US5605662Nov 1, 1993Feb 25, 1997Nanogen, Inc.Used to carry out and control multistep, muliplex reactions such as, nucleic acid hybridization, antibody/antigen reactions, biopolymer synthesis
US5620850Sep 26, 1994Apr 15, 1997President And Fellows Of Harvard CollegeSolid phase having a surface and a metal ion immobilized at the surface in such a way the it has atleast two free coordination sites, a biological binding partner is coordinated to metal ion via polyamino tag
US5622826Dec 22, 1994Apr 22, 1997Houston Advanced Research CenterCoupling with an isocyanate or isothiocyanate
US5624711Apr 27, 1995Apr 29, 1997Affymax Technologies, N.V.Derivatization of solid supports and methods for oligomer synthesis
US5629213Mar 3, 1995May 13, 1997Kornguth; Steven E.Surface plasmon resonance biosensor with transparent base, metal film with adsorbed polyanionic material with end functionality, polycationic polylysine bound to adsorbed layer, outer layer bindable to polylysine and analyte
US5635358Feb 14, 1994Jun 3, 1997Trustees Of The University Of PennsylvaniaInducing flow of cells; cell lysis component; cell capture region with reversible binding sites to permit isolation of specific cell population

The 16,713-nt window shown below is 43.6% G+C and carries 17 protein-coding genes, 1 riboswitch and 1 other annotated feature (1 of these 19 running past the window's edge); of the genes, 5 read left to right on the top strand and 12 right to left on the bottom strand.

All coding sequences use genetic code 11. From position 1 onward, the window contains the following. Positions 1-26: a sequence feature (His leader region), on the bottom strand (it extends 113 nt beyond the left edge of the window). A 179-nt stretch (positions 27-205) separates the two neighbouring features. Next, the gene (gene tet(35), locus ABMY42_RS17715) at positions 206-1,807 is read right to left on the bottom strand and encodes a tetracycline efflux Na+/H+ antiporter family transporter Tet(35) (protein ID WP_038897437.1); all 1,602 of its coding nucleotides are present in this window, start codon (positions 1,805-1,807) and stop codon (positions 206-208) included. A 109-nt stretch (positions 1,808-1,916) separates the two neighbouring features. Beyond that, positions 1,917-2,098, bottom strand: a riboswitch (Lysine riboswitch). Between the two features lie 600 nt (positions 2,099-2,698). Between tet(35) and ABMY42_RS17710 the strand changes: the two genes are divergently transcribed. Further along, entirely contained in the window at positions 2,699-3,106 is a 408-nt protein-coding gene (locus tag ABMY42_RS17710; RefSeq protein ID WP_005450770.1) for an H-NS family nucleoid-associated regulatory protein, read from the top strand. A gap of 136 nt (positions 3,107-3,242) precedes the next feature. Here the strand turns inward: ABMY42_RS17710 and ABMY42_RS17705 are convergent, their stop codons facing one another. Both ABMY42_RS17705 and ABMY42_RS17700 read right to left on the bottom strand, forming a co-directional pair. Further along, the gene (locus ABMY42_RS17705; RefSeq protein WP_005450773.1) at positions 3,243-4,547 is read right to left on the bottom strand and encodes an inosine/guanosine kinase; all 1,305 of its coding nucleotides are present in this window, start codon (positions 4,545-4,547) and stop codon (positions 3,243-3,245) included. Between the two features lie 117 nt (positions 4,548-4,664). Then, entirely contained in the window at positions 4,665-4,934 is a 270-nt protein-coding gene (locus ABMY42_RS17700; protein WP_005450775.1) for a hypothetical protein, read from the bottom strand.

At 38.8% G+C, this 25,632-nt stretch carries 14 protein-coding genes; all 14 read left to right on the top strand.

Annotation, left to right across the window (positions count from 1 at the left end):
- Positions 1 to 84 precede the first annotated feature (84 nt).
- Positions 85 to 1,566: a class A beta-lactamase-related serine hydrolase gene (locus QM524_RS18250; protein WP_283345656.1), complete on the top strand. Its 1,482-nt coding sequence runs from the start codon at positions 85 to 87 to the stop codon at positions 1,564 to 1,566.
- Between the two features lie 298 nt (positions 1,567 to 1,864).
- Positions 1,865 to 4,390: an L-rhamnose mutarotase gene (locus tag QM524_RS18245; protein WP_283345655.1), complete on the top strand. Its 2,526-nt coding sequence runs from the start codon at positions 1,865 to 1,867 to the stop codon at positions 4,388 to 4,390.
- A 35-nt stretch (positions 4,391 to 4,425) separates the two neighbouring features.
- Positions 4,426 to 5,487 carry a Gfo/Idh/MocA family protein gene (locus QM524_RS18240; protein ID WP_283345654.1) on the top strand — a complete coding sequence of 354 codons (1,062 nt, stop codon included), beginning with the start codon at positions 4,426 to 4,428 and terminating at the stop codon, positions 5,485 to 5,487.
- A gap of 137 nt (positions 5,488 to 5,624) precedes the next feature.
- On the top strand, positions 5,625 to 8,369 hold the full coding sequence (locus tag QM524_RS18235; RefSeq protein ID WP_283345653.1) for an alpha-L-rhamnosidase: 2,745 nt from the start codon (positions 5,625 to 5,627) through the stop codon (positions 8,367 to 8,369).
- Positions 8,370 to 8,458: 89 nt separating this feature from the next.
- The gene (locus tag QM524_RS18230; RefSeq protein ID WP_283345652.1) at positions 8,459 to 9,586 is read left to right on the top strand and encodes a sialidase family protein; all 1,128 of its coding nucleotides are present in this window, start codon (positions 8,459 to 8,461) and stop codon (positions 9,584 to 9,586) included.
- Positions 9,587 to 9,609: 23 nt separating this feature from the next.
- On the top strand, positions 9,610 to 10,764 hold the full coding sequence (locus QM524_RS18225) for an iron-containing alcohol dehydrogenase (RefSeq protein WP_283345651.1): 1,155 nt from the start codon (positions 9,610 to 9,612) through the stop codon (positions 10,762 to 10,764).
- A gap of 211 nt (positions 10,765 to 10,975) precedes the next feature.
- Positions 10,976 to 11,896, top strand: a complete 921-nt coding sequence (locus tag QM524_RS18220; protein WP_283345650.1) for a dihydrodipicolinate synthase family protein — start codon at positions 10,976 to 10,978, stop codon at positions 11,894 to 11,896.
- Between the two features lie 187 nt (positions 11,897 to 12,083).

US5653939 *Aug 7, 1995Aug 5, 1997Massachusetts Institute Of TechnologyMonolithic array of test sites
US5677195Nov 20, 1992Oct 14, 1997Affymax Technologies N.V.Forming oligonucleotides or peptides by forming flow channels in substrate surface, each of flow channels comprising walls which form fluid-tight seals with surface and a flow intake and outlet, flowing nucleic acids through channels to bind
US5677196Jun 22, 1994Oct 14, 1997University Of Utah Research FoundationBiodetector comprising the surface immobilized capture molecules which will selectively binding an analyte; spectrophotometers
US5681484May 31, 1995Oct 28, 1997David Sarnoff Research Center, Inc.Etching to form cross-over, non-intersecting channel networks for use in partitioned microelectronic and fluidic device arrays for clinical diagnostics and chemical synthesis